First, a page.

The American Academy of Pediatrics is recommending that everyone older than 6 months get a flu shot for the 2018-19 season as soon as it is available, preferably before the end of October.
The policy statement, published in the October issue of Pediatrics, states that the inactivated influenza vaccine, which is given as a shot, is best. Children with egg allergy, even severe allergy, can take the shot safely.
The live attenuated vaccine, which is sprayed into the nose, has been ineffective in previous years, and the academy is recommending against its use except in cases in which the child refuses the shot. The live vaccine cannot be given to children under 2.
Children 9 and older need only one dose. Those 6 months through 8 years may need two shots, at least four weeks apart.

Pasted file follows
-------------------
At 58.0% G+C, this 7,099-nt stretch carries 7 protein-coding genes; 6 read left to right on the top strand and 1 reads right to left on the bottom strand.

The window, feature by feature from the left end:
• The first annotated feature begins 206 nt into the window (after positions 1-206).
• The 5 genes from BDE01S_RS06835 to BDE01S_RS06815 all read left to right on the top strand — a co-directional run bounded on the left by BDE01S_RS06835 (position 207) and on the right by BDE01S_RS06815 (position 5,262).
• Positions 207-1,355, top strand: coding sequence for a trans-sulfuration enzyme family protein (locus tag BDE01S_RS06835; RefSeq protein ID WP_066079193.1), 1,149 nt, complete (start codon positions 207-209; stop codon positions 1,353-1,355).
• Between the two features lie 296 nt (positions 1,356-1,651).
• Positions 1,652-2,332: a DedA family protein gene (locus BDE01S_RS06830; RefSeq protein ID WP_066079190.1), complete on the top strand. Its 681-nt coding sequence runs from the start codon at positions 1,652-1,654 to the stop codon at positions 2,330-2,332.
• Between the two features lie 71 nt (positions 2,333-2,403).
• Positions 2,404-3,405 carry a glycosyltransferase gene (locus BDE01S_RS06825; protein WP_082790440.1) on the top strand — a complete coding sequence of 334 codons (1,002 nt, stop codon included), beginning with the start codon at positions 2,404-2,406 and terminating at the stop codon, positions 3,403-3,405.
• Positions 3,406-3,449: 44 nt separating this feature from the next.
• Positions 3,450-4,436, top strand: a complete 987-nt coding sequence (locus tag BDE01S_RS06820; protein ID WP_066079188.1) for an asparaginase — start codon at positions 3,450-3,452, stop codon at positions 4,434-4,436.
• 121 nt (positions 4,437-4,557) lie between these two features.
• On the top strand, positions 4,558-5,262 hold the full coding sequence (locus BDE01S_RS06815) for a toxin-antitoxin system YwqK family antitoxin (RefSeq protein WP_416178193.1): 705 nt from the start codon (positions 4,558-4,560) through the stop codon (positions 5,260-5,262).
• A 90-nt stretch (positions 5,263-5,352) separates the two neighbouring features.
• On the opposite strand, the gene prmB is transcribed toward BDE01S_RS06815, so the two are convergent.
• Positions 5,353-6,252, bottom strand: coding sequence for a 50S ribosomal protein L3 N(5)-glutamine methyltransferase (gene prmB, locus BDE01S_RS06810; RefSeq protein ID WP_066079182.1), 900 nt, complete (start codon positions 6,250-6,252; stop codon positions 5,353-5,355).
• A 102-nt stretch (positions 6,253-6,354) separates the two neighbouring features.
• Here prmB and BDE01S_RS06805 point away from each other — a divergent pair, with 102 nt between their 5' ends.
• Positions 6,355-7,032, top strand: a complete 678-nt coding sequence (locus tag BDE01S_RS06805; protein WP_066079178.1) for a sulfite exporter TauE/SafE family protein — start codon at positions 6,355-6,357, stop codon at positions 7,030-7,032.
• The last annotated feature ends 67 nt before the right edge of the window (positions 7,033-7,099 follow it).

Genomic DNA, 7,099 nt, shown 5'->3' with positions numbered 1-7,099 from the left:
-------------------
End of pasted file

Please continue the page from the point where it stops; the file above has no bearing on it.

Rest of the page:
It is especially important to vaccinate children with medical conditions that increase the risk of complications from the flu, including asthma, diabetes and sickle cell disease.
Pregnant women can take the vaccine at any time during pregnancy, and those who did not receive it during pregnancy should take it as soon as possible afterward. Vaccination is safe during breast-feeding for both mother and child.
Influenza can be fatal: 180 children died from the flu during the 2017-18 season, according to the Centers for Disease Control and Prevention, and about 80 percent of those children were unvaccinated.
“When we look at kids with the flu who died,” said Dr. Yvonne Maldonado, the chairwoman of the A.A.P.’s committee on infectious disease, “half of them have no underlying health conditions. This is not a simple cold. It’s a significant cause of hospitalization and death.”